March 9, 1970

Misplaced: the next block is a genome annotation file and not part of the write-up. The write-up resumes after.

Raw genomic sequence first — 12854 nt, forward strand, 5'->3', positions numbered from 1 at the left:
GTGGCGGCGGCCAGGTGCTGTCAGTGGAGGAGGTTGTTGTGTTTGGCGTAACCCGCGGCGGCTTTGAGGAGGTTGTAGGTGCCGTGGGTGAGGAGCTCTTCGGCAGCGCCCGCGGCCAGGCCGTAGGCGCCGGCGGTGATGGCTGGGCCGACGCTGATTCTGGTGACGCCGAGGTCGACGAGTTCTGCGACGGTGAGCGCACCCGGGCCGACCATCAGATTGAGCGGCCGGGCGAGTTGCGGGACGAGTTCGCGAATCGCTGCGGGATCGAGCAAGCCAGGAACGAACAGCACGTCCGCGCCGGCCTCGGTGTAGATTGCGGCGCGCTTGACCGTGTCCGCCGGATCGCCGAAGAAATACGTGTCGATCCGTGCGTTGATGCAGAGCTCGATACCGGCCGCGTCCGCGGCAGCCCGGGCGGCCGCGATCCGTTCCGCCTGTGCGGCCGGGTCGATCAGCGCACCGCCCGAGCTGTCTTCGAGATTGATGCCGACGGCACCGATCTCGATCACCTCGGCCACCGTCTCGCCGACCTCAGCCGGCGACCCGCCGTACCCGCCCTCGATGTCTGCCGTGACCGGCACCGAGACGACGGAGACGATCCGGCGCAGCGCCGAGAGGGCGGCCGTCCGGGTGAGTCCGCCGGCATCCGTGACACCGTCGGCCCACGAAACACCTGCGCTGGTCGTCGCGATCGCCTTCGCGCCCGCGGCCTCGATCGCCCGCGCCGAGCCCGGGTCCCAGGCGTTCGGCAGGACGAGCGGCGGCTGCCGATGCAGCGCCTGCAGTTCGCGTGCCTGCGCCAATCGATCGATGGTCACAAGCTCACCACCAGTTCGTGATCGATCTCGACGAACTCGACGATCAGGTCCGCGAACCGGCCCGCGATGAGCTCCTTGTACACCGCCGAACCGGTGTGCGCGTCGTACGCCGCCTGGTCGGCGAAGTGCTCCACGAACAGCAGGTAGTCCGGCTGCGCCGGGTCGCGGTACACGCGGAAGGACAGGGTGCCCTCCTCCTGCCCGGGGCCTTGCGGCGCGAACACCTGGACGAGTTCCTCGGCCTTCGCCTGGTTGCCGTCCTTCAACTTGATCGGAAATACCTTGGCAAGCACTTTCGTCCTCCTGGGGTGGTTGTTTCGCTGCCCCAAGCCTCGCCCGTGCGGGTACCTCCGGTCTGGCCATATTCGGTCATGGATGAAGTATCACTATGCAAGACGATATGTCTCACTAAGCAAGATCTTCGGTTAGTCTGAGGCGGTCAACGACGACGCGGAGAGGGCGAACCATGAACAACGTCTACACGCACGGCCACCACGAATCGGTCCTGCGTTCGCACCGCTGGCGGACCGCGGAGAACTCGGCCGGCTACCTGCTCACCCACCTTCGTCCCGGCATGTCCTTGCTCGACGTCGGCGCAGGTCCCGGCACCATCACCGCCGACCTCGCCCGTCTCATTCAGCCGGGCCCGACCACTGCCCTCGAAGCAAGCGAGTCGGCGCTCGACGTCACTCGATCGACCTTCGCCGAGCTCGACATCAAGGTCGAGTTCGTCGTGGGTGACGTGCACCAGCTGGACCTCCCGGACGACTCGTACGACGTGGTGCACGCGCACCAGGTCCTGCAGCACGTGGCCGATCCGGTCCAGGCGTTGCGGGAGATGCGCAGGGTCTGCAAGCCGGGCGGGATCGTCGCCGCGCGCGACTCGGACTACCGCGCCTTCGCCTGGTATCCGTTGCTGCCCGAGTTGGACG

In a proceeding by the executor for judicial settlement of his second supplemental account, (1) certain objectants and a special guardian for infant contingent remaindermen appeal from portions of a decree of the Surrogate's Court, Kings County, dated April 22, 1968, which decree inter alia confirmed, with modifications, a Referee's report, and (2) one of said objectants, Elgin Shulsky, also appeals from an order of said court, dated January 26, 1968, which denied his application that the Surrogate disqualify himself from acting in the proceeding. The portions of the decree excepted from the appeal are as follows: Elgin Shulsky has not appealed from (1) subparagraphs 4, 5, 6 and 10 of the first decretal paragraph, which paragraph contains the adjudications upon the Referee's report, and (2) the second decretal paragraph, which awards the Referee a fee and reimbursement of disbursements; and the special guardian and objectants Arlene Weinstein and the trustees of a trust for Hilda Weinstein have not appealed from (1) subparagraphs 4, 5, 8 and 9 and subdivisions (a), (b), (c), (d), (e) and (h) of subparagraph 6 of the first decretal paragraph and (2) the second decretal paragraph. Order of January 26, 1968 affirmed. No opinion. Decree of April 22, 1968 modified, on the law and the facts, as follows with respect to first decretal paragraph: (1) In subparagraph "1", substituting the word "approved" for the word "disapproved", and substituting the words "are sustained" for the word "dismissed". (2) In subparagraph "3", striking out everything after the words "or to his corporations" and substituting therefor the following: "is approved and the said objections are sustained". (3) Striking out subdivision "(g)" of subparagraph "6" and substituting therefor the following: "All questions concerning the adjustment of prepaid insurance among estate corporations are reserved for later determination by the Surrogate if such questions are properly submitted by the executor in a subsequent accounting." (4) In subparagraph "7", striking out everything after the name "Rubelgin Holding Corporation" and substituting therefor the following: "is approved and the said objection is sustained". (5) In subparagraph "8", (a) striking therefrom the following provision: "is modified to the extent of directing that the Executor shall be surcharged and shall pay the sum of $143.46 to the Estate" and substituting therefor the following: "is modified to the extent of directing that the Executor shall charge said sum of $10,901.22 to the corporations of the beneficial interests other than those of Elgin Shulsky as follows: $2,500 to the corporations in the Sarah Shulsky Trust, $4,200.61 to the corporations in the Hilda Weinstein Trust, and $4,200.61 to the corporations whose stock is owned by Rubin Shulsky;" and (b) striking therefrom the portion which begins with the words "and that Rubin Shulsky for his corporations" and ends with the words "Sarah Shulsky Trust pay for its corporations to Elgin Shulsky for his corporations the sum of $3,832.67" and substituting therefor the following: "equally among the beneficial interests other than those of Elgin Shulsky." (6) In subparagraph "9", by striking out everything after the word "received" and substituting therefor the words "is approved". (7) In subparagraph "10", striking out the figure "$28,225", and substituting therefor the figure "$22,220". (8) In subparagraph "11", striking out the portion which begins with "Rubin Shulsky, as Trustee" and ends with the words "for said services" and substituting therefor the following: "the executor (a) pay to the Sarah Shulsky Trust the sum of $834.17 and to (b) also pay to the Sarah Shulsky Trust $9,714.92, which amount was overcharged to said Trust, and charge said amount of $9,714.92 to the corporations of the beneficial interests other than those of said Trust as follows: $1,457.24 to the Elgin Shulsky corporations, $4,128.84, to the Hilda Weinstein Trust corporations, and $4,128.84 to the Rubin Shulsky corporations." As so modified, decree affirmed. Costs are awarded jointly to all parties filing separate briefs, payable out of the estate, to cover all the appeals. We agree with, and sustain, the Referee's recommendation that the executor should be surcharged for interest levied in the total sum of $4,249.47 against the estate, resulting from his late payment of Federal and State capital gain taxes on the sale of an estate corporation (decree, first decretal par., subpar. 1). The Surrogate's determination that the executor acted with reasonable prudence in withholding such payments is not supported by the record. The burden was upon the fiduciary to show that the delays were justified ( Matter of Ducas, 109 N.Y.S.2d 17, affd. 279 App. Div. 730; 129 A.L.R. 449). His explanation that he purposely withheld making such payments until seven months after they were due, in order to ascertain whether all or any part of the tax might be saved, is insufficient and unsupported by any corroborating evidence. Furthermore, he introduced no estate records to buttress his claim that the funds used to pay the taxes were drawing interest in savings accounts during the seven-month period and that he also took a subsequent tax deduction for the interest levied against the estate for these late payments. Thus, he should not be allowed to set off the alleged bank interest and tax deduction against the surcharge. Where an executor has failed to keep or produce clear and accurate accounts and records, all presumptions are against him and all obscurities and doubts are to be taken adversely to him (34 C.J.S., Executors and Administrators, § 895). The Surrogate also erred in allowing a personal setoff claim of the executor so as to cancel the Referee's recommendation for a surcharge of $19,117.23, plus interest, payable to Elgin Shulsky or his corporations (decree, first decretal par., subpar. 3). This setoff claim, against Elgin Shulsky, was for 10% of certain profits allocable to the minority corporate stock which was sold to Elgin Shulsky, i.e., profits from July 31, 1961, the date Elgin Shulsky received equitable title, to October 1, 1963, the date of closing. In the alternative, the executor sought interest for the same period on the purchase price of about $349,000 charged to Elgin Shulsky for such stock. However, stipulations which had been entered into by the parties, and incorporated in an earlier accounting decree, and the actions of the executor himself in a similar unrelated sale in which he was the vendee, clearly demonstrate that each beneficiary was to enjoy all increments from his interests in estate corporations sold or assigned to him, as of July 31, 1961, and that all closing adjustments were to be computed as of that date. Therefore, the setoff claims should be disallowed and the recommendation for a surcharge of $19,117.23 should be sustained. We also sustain the Referee's recommendation for a surcharge against the executor of $509.85, payable to Elgin Shulsky, because of the executor's wrongful withdrawal of that amount from an Elgin Shulsky corporation in order to purchase a desk (decree, first decretal par., subpar. 7). Since the fiduciary did not show, in the alternative, that the charge was a proper levy against the estate, the Surrogate erred in directing that the estate be so charged. The burden of proof as to the propriety of payment of all claims and expenses is upon the accounting party ( Matter of Taylor, 251 N.Y. 257, 262; Matter of De Filippis, 113 N.Y.S.2d 724) . The recommendations of the Referee that the Elgin Shulsky corporations and the Sarah Shulsky Trust corporations should only be charged with 12.5% and 15%, respectively, of the office expenses of the estate office are fair and reasonable (decree, first decretal par., subpars. 8, 11). The Surrogate agreed with the executor's allocating roughly 25% of such expenses to each of the four beneficial interests because they were substantially equal in value. However, the Referee correctly took into account the fact that all of the estate corporations of Elgin Shulsky, during the accounting period, were managed by outside management firms, while those belonging to the Sarah Shulsky Trust were partly so managed. In addition, the rent rolls of the Sarah Shulsky Trust were substantially smaller than those of the other beneficial interests. While an exact mathematical determination obviously cannot be made as to the amount that should be charged to each interest, the factors upon which the Referee based his recommendations were cogent and should have been followed. However, since the total office expenses were held both by the Surrogate and the Referee to be fair and reasonable, the executor should not be personally obligated (as the Referee recommended) to pay the excess amounts of $10,901.22 and $9,714.92 charged to the Elgin Shulsky and the Sarah Shulsky Trust interests, respectively; instead, each said amount should be reallocated and charged to the other beneficial interests, as directed hereinabove. Since the Elgin Shulsky corporations were managed by outside management firms during the accounting period, as noted previously, and not by the executor, this court is of the opinion that the Referee's recommendations, vis a vis the executor's compensation for corporate services rendered to the Elgin Shulsky interests, should have been sustained by the Surrogate. Similarly with respect to the Sarah Shulsky Trust, the record reveals that an outside management firm collected over 85% of the rents and also negotiated many of the leases. Under such circumstances, the Referee's recommended compensation of $12,500 a year, rather than the $18,000 figure of the Surrogate, seems the more appropriate and reasonable. However, with respect to compensation for the executor's services for the Hilda Weinstein Trust corporations, the evidence adduced at the hearing supports the claim advanced by the executor and approved by the Surrogate (decree, first decretal par., subpar. 10). The executor was solely responsible for managing such corporations during the accounting period; the amount sought by him for collecting rents, negotiating leases, making bookkeeping entries, etc., compared favorably with the amount subsequently charged by outside management firms on the same or similar properties. However, the compensation awarded the executor from each trust should be diminished by the cash checks, totaling $6,005, withdrawn by him from corporations in each trust and for which no satisfactory explanations were given. The Referee was correct in holding that vouchers submitted by the executor to justify such withdrawals were summary in nature and revealed almost nothing about the use made of the amounts in question. The burden of proving a claim of an executor for expenses of administration rests upon him and he must show that it was of the value charged ( Matter of Lester, 172 App. Div. 509). Since the executor did not request in the filed accounting that prepaid insurance for all estate corporations be adjusted equally among the four beneficial interests, and no evidence was adduced at the hearing relative thereto, the issue should not have been decided by the Surrogate (decree, first decretal par., subpar. 6, subd. [g]). However, in a subsequent accounting, the executor may properly bring the matter before the Surrogate for consideration. Beldock, P.J., Christ, Munder, Martuscello and Kleinfeld, JJ., concur.